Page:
Actually, while I was making house music, my managers and I made a decision to have two separate identities. MK did house music and Marc Kinchen produced R&B and hip-hop. When I went off to make my way in the R&B world, everyone knew me as Marc Kinchen. They had no idea that MK and Marc Kinchen were the same person. It's pretty funny actually. I just co-produced a song with Rodney Jerkins on Mary J. Blige’s soon-to-be-released album, London Sessions. At first, Rodney did not know that he actually knew me. The same thing happened with Afrojack when Laidback Luke came into a session I was doing. Afrojack introduced me as Marc Kinchen and Luke lost it. Neither one of us knew why. Afrojack asked what was up and Luke said, “I can’t believe I am finally meeting MK!” Afrojack was like, “What? This is Marc Kinchen. He’s MK?” It was pretty funny, I have to admit. I think there are people like Eminem, Jay-Z and some others that still don’t know that I am one guy.

    That’s pretty hilarious. What made you decide to bring MK back?
    I got bored again. All the R&B that was coming out was really getting formulaic and I was ready for a change. Then, out of the blue, the guy who owns Defected Records got in touch. He was an old friend and he told me that people were still playing my records and it was around the same time that Pitbull sampled my remix of “Push The Feeling On” for his song “Hotel Room.” That song is pretty incredible; it has followed me for around 20 years now. So Simon called and asked if I wanted to remix something for him and I said yeah why not. Just like that I got the bug again. All I wanted to make was house music.

    Those songs like “Push The Feeling On” and “Burning” are now huge classics. Someday there will be a radio station that plays classic house like classic rock. I have no doubt loads of your tracks will be huge staples. How does it feel to have had so much influence on a genre?
    It’s actually kind of surreal. I made those records so long ago, and it was not until I started playing them out myself that I realized how much people still love those songs. It’s amazing. It really moves and inspires me.

    Tell me about the old days back in Detroit. How did you get your start there?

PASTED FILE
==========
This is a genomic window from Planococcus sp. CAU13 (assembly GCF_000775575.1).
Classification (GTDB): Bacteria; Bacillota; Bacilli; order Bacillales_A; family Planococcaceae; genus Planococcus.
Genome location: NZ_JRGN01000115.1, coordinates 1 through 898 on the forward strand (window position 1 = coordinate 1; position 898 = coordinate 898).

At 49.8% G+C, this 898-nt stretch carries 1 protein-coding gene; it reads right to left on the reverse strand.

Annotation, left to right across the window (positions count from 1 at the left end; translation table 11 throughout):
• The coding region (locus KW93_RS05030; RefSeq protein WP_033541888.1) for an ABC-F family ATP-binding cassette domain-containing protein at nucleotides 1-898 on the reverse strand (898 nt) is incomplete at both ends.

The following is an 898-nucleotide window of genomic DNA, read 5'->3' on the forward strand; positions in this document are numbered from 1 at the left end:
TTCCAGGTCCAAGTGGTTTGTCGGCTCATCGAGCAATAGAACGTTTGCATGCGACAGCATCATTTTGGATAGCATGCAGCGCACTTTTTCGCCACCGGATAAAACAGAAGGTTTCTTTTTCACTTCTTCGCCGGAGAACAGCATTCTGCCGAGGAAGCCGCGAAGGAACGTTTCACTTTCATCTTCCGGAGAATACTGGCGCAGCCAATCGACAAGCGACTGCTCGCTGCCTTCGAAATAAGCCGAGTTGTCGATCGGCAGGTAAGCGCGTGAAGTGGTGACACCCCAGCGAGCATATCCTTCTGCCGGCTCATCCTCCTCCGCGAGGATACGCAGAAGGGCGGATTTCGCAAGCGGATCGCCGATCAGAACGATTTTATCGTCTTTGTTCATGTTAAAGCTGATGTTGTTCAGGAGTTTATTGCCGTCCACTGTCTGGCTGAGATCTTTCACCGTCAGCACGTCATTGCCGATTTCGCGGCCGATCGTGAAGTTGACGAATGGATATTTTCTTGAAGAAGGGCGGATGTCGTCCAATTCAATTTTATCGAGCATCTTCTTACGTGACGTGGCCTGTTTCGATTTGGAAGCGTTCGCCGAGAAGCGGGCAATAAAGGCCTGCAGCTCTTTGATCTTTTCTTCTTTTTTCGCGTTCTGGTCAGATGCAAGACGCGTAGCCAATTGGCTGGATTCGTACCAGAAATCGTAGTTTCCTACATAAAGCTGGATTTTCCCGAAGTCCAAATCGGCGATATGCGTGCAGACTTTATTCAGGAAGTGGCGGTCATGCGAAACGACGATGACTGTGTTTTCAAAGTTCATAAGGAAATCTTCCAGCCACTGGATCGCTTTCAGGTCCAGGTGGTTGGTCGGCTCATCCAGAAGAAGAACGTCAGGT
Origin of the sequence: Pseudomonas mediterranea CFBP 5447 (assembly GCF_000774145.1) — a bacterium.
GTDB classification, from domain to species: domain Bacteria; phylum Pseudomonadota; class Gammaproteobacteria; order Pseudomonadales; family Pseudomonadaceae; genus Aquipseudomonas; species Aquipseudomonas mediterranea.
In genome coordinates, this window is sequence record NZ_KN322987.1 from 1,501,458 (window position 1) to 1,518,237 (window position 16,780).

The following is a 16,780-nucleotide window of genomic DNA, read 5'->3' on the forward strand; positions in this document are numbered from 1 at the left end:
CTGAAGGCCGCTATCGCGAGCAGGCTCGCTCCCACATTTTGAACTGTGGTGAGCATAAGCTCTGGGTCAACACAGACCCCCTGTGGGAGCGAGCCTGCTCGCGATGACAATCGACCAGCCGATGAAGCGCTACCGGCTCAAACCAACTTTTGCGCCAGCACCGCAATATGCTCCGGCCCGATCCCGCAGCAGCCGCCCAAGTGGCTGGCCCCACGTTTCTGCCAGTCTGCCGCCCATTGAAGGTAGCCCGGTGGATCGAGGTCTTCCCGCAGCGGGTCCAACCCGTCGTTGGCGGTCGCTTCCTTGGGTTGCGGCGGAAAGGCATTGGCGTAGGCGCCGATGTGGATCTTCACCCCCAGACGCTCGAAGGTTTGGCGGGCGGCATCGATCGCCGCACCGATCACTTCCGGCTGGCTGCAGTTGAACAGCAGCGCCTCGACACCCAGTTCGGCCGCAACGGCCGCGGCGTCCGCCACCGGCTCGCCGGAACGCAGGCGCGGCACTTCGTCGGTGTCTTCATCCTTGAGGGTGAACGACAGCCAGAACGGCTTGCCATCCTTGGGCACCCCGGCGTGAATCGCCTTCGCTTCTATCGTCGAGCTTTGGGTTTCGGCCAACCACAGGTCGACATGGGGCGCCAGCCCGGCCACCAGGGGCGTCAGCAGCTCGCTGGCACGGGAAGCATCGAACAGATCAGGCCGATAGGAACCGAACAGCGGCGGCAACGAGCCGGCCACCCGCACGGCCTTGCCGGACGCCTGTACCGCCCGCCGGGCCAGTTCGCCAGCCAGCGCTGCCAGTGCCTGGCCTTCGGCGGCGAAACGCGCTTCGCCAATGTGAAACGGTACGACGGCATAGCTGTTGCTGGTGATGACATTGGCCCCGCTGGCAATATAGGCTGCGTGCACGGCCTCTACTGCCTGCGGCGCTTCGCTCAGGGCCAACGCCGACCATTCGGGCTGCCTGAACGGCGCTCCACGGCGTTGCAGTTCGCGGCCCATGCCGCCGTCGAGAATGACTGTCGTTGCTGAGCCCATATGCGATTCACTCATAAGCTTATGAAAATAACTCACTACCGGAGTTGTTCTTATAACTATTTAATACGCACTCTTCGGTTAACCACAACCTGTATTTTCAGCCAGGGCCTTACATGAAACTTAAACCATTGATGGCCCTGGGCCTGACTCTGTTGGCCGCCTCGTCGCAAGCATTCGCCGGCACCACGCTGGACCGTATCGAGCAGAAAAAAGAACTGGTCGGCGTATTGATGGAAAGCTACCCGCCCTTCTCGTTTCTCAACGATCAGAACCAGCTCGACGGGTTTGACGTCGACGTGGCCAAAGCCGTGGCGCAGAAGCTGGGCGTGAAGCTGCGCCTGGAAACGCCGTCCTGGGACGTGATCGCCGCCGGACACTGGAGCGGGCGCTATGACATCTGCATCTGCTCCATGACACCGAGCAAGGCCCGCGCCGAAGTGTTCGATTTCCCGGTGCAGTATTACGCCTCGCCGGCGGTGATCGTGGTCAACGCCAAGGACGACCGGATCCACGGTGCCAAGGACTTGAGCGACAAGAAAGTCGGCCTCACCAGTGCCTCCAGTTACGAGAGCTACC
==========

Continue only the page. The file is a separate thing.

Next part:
I knew I wanted to be in music from my early teens. I formed a band and then realized that it is not as easy as working on your own, so I thought I would become a producer. It was around that time that I met this guy, Anthony (aka Chez Damier), and he was friends with Juan Atkins, Derrick May and Kevin Saunderson. I was really young [and] these were the guys making this new music in Detroit. It was a little underground—very buzzy. I mean, it was Eddie Fowlkes, Carl Craig, Underground Resistance and there were always people from England coming to visit. It was really cool.

    Kevin had a big influence on your career, right?
    Definitely. I ended up getting pretty friendly with Kevin and he would let me use his studio. In the beginning, it was more like he was showing me how to use the equipment and showing me tricks on how to make certain sounds or shortcuts with the equipment. He was and is one of the nicest and most generous people I have ever met in my life. He was truly interested in me doing well. He is still like that.

    He kind of took you under his wing.
    Yeah, he actually became a mentor figure for me, so I guess you could say I was sort of a protégé. Kevin was like this with a lot of people, but he always made me feel special and spent the time helping me. He lived in the same place that the studio was at, so I would get to use KMS Studios late at night when he was going to sleep down the hall. He even told me where I should go and who I should meet when it was time to get a manager. I trusted him completely.

    Do you guys still hang out?
    We are both on the road so much it’s hard to hang, but we do hang out and Skype whenever we can. Sometimes we actually play on the same bill and that’s always fun. It feels very comfortable.